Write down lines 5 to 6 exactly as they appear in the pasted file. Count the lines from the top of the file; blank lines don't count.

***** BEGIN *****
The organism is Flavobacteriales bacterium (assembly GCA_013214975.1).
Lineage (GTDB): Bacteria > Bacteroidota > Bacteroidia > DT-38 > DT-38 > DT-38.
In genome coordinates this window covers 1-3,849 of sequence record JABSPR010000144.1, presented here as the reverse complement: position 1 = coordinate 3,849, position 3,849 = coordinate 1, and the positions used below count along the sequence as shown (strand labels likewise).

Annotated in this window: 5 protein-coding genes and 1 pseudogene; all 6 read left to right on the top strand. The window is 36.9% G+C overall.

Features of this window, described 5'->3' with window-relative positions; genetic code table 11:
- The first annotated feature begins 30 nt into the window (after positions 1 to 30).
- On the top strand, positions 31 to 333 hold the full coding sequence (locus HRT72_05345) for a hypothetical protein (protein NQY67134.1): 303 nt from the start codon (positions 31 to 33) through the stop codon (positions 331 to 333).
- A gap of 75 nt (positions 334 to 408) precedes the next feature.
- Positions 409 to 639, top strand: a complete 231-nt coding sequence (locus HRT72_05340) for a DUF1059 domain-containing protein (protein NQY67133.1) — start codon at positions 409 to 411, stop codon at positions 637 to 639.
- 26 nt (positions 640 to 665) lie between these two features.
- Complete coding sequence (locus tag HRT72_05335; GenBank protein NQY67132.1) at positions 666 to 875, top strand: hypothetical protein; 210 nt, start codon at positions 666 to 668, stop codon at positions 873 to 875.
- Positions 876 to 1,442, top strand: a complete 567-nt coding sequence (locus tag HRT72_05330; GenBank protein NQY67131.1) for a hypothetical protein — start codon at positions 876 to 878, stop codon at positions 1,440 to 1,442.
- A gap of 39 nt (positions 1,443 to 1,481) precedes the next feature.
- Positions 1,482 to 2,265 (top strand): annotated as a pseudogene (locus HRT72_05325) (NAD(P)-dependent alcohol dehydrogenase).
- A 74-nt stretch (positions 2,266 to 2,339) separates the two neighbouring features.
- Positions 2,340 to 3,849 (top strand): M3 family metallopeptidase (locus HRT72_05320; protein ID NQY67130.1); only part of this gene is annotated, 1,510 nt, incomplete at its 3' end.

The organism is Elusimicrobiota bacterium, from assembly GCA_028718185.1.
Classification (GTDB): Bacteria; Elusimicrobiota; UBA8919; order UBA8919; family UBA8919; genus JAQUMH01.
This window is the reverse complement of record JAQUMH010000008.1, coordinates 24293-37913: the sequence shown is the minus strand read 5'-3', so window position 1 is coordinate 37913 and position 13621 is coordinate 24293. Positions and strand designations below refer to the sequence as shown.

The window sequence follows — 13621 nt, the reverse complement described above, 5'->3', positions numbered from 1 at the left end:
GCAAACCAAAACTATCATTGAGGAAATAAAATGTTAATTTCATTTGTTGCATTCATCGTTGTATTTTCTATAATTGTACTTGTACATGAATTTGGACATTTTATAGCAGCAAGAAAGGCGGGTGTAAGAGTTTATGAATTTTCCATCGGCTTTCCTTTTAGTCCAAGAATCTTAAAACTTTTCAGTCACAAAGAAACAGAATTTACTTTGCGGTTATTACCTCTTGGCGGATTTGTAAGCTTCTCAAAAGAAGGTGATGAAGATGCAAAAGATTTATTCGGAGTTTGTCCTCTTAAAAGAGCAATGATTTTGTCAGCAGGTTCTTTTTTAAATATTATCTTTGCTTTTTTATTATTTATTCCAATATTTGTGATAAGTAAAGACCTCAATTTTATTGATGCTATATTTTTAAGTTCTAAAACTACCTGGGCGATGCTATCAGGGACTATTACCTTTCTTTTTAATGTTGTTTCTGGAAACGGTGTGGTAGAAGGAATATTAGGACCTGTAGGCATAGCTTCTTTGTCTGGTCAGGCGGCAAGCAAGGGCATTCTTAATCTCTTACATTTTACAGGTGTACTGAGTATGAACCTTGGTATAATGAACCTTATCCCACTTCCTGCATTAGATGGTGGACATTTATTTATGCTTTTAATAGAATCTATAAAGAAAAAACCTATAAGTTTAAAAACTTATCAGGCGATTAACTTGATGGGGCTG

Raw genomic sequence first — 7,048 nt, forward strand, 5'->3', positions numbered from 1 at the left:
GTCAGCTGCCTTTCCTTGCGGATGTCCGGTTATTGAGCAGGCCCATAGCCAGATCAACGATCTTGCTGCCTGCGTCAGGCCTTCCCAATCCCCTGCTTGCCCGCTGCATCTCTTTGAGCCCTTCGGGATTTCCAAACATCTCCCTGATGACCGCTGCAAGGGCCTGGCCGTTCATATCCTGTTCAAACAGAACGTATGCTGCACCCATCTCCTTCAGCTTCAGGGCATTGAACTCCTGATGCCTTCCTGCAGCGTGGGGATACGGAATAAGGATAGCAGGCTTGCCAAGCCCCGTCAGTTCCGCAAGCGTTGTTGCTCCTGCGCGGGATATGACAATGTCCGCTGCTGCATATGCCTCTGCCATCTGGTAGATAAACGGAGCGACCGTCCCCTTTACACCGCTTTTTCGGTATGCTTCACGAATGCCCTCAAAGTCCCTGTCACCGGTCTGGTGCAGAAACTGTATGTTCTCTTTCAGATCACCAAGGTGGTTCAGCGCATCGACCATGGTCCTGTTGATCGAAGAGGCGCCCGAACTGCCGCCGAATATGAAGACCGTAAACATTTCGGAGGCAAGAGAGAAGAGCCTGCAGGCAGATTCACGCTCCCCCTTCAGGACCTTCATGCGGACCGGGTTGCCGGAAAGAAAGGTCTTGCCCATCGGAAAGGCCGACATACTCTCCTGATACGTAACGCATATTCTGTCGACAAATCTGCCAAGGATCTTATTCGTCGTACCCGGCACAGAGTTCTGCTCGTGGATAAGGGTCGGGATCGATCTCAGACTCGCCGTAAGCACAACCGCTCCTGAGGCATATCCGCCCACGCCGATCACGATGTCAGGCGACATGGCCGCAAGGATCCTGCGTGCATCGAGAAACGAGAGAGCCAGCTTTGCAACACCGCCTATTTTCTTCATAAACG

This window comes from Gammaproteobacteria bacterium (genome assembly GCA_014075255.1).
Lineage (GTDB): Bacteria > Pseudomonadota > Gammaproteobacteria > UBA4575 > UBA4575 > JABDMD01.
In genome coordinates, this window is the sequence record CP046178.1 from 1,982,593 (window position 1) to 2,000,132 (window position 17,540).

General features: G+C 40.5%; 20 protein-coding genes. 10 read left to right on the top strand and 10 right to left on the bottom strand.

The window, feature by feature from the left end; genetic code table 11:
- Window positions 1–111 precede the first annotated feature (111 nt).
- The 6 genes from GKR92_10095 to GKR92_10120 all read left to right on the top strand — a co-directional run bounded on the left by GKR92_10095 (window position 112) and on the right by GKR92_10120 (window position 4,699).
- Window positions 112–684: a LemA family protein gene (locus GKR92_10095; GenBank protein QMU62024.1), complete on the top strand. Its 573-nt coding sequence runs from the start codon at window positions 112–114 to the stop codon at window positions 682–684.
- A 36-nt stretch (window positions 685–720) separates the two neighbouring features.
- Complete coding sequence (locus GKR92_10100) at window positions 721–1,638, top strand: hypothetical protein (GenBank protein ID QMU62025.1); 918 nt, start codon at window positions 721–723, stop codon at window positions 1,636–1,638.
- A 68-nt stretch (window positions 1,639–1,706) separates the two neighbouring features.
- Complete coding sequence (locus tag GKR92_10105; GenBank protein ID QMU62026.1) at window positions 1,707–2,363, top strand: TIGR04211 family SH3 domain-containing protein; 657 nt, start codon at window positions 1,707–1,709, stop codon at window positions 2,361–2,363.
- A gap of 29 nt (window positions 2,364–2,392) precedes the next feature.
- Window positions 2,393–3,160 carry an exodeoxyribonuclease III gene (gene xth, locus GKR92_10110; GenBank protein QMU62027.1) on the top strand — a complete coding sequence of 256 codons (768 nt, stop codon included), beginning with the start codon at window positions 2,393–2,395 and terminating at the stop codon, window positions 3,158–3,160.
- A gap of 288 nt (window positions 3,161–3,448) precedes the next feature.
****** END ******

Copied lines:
Features of this window, described 5'->3' with window-relative positions; genetic code table 11:
- The first annotated feature begins 30 nt into the window (after positions 1 to 30).